On Thursday morning last there was a miniature wind storm in town. In fact, about eight o'clock a. m., there was for some minutes all appearances of an impending tornado, but fortunately the wind shifted from South to West, and while it continued to blow steadily throughout the day, was by no means dangerous. In the morning, some few fences were blown down, and branches of trees blown off. Lafayette Advertiser 2/10/1894. 

 Some mischievous persons, or persons, stole a fine turkey gobbler from widow T. Herbt last Monday night. Those who suffer losses of this kind fail to see the funny point said to belong to such doings and we will yet hear of some person engaged in this evil practice becoming the receptacle of a load of buck-shot. Of course, the buck-shot will be fired in "fun" only, even though the amateur thief should die from the effects. Laf. Advertiser 2/10/1894.

We have learned of a movement that is now being agitated by members of the order to bring together in general convocation, every six months, the membership of the several local lodges Knights of Honor, of adjoining towns for purposes of sociability and improvement. We consider the suggestion a good one and believe that both the order and its members would be directly benefited by regular conferences of this kind as the natural consequence of the travel and interchange of ideas that would be occasioned by this means. Also, closer friendly and business relations would be established between members residing in neighboring towns, the results of which would prove of mutual advantage. The ADVERTISER wishes success to the movement. 
Laf. Advertiser 2/10/1894.

Mr. Biossat, the well known jeweler, has secured the services of Mr. Rourgeois, who is reputed to be a very skillful workman, especially as an engraver. Laf. Adv. 2/10/1894.
 A scene that proved itself an object of great amusement and one that was particularly appropriate to the purpose in hand, was that presented on our streets Mardi Gras day in the shape of a large flat boat drawn by a pair of mules. Fastened to standards on either side of the boat were pieces of white cloth bearing this inscription: "This is the way we travel Lafayette parish roads," and to emphasize further the significance of the design, a much dilapidate two wheeled vehicle was made to closely follow the flat boat, bearing as an excuse for its badly crippled condition the explanation on canvas "Bad roads did this." The whole affair was certainly a capital 'get off' on the present miserable condition of the parish roads, and citizens of Lafayette are bound to regret that these should ever be in such a state as to furnish just occasion for jest or ridicule of this nature.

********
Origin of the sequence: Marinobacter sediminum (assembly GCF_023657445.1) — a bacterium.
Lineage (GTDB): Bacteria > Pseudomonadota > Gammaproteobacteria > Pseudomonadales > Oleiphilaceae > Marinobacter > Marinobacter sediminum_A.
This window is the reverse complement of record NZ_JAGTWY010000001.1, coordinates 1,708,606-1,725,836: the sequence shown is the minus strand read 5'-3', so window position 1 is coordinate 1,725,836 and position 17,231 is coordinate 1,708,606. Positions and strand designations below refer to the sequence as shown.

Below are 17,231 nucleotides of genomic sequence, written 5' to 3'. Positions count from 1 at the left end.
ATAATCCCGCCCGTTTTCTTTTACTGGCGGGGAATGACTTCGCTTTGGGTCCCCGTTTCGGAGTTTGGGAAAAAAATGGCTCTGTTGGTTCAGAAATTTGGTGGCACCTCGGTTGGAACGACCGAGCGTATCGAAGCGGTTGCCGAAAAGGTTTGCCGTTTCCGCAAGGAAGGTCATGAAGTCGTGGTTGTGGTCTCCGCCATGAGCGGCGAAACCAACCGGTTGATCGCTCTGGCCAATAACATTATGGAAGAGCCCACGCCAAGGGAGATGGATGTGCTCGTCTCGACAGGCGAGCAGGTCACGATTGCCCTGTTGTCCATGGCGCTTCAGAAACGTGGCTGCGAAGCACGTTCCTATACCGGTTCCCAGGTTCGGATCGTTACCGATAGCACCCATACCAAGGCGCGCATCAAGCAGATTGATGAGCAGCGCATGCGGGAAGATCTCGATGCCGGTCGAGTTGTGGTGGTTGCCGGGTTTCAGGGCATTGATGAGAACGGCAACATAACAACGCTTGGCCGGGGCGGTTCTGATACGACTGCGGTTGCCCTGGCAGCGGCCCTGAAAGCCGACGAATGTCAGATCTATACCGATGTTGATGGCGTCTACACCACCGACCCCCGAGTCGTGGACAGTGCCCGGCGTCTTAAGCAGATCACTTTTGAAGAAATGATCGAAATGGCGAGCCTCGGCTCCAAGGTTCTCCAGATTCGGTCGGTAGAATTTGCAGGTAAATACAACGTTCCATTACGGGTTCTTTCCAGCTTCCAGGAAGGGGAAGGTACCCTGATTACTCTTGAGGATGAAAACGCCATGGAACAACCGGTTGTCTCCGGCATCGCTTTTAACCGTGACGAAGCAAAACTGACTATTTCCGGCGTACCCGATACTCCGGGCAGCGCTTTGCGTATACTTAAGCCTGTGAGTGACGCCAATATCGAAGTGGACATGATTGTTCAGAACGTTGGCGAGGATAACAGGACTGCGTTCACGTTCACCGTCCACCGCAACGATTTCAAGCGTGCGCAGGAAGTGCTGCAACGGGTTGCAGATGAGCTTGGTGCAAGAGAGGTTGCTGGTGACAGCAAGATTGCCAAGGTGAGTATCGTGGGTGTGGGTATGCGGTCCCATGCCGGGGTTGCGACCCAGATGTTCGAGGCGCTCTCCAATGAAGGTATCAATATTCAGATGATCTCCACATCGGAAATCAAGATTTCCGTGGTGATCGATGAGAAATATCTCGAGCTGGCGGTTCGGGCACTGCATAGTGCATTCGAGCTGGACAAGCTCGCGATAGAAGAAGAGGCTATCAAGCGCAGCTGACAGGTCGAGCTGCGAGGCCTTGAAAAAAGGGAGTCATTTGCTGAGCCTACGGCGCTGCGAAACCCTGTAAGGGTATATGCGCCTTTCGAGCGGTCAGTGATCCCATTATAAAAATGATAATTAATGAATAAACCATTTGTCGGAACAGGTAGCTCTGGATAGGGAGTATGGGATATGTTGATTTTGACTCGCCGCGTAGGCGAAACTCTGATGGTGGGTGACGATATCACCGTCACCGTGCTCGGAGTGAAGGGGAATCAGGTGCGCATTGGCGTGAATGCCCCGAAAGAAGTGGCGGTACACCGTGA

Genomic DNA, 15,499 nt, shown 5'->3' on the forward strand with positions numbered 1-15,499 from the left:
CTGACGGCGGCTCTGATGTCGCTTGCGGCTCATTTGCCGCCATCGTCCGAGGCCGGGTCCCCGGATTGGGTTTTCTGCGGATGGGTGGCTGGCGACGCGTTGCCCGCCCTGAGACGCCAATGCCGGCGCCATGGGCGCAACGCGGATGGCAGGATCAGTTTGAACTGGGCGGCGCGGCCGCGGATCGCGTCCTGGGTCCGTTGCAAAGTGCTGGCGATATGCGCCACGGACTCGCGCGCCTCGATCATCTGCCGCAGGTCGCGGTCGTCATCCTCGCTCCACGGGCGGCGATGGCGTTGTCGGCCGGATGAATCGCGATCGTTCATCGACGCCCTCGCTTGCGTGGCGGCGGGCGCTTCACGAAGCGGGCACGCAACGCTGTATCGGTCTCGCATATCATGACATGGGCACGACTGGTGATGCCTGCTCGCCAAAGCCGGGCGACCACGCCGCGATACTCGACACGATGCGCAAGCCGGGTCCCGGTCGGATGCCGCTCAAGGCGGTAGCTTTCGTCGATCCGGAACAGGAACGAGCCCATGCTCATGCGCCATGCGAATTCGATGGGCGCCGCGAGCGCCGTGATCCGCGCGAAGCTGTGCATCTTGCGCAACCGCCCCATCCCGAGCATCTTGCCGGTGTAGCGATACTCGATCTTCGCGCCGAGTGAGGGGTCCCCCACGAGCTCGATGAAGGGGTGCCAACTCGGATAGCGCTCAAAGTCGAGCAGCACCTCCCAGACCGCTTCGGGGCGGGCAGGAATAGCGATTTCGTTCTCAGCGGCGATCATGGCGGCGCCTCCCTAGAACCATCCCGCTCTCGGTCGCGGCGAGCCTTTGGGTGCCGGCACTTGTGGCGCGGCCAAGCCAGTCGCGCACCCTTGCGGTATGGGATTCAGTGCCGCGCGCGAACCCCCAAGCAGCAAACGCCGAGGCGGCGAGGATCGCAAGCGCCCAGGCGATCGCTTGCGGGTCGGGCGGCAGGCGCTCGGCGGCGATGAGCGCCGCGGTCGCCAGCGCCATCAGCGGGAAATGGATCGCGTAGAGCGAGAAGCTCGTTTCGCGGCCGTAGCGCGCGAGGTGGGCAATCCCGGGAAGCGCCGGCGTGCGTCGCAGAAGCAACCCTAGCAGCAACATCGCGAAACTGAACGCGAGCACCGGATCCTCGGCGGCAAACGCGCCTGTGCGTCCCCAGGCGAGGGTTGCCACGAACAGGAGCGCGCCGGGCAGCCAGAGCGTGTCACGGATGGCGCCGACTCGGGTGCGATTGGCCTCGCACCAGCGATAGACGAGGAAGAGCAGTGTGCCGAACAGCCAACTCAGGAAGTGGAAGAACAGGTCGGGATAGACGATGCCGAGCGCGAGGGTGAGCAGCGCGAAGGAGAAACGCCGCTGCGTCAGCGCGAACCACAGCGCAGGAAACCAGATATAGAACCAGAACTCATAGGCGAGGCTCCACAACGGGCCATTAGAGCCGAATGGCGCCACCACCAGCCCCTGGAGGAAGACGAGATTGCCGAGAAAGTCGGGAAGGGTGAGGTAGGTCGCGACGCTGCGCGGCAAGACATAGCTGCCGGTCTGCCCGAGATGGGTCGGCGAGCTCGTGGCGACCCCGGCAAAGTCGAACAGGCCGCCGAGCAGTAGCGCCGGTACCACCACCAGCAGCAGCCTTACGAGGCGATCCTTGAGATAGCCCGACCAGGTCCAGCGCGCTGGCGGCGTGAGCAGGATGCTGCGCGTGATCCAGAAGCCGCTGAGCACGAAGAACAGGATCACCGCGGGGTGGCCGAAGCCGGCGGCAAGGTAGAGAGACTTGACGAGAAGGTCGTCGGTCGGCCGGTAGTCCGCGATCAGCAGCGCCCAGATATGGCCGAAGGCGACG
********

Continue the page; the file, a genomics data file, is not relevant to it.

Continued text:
Lafayette Advertiser 2/10/1894.

 From the Lafayette Gazette of February 10th, 1894:

 Last Sunday while Judge Debaillon's boys were amusing themselves in the yard, one of the boys accidentally inflicted with an ax  slight scalp wound on little Paul's head. Dr. Mouton was called and dressed the wound, and Paul is all right again. Laf. Gaz. 2/10/1894.

Twelve New Applications. - Since the installation of the officers of the Lafayette Lodge Knights of Honor twelve applications for membership have been filed with the secretary. Laf. Gaz. 2/10/1894.

Mail Service. - The Cheneyville and Lafayette Railway post office has been changed, and it is now the Lafayette and Alexandria will now reach its destination twenty-four hours earlier than heretofore. The change does away with the long delay occasioned by the mail laying over at Cheneyville. 
Laf. Gazette 2/10/1894.

The Mardi Gras Ball.
 The masked ball at Falk's hall on Mardi Gras was a success in every particular. The hall was filled to its utmost capacity by pretty girls and handsome boys. Many visitors from the adjoining towns were noticed in the crowd. The music was good, being furnished by the Broussardville String Band. The management deserves much credit for the perfect and orderly manner in which everything was carried out. Lafayette Gazette 2/10/1894.

 Success of a Lafayette Boy.
 Dr. G. E. Salles, formerly of this town and one of our most popular boys, but now a practicing physician of Houston, was in town this week on a visit to his relatives. His many friends here will learn with pleasure that he is meeting with much success in the practice of his chosen profession. The Gazette sincerely wishes him continued prosperity for there are none more deserving of success than Dr. Salles. Lafayette Gazette 2/10/1894.

A Turkey Stolen.
 While in Georgia a few weeks ago Mr. C. C. Mabry visited Colonel B. G. Swanson's "Cormerson Race Horse Farm" at LaGrange and purchased a trio of fine "Mamouth Bronze" turkeys and brought them to this town. Mr. Mabry was justly proud of his turkeys and watched over them with a jealous eye. Tuesday morning when he went to the coop to feed them, he found to his great surprise that the largest one, the gobbler, was conspicuous by his absence. Some sneak thief had entered during the night and relieved him of his precious fowl. Experience teaches that turkey-raising in Lafayette is a very unsafe investment. Lafayette Gazette 2/10/1894.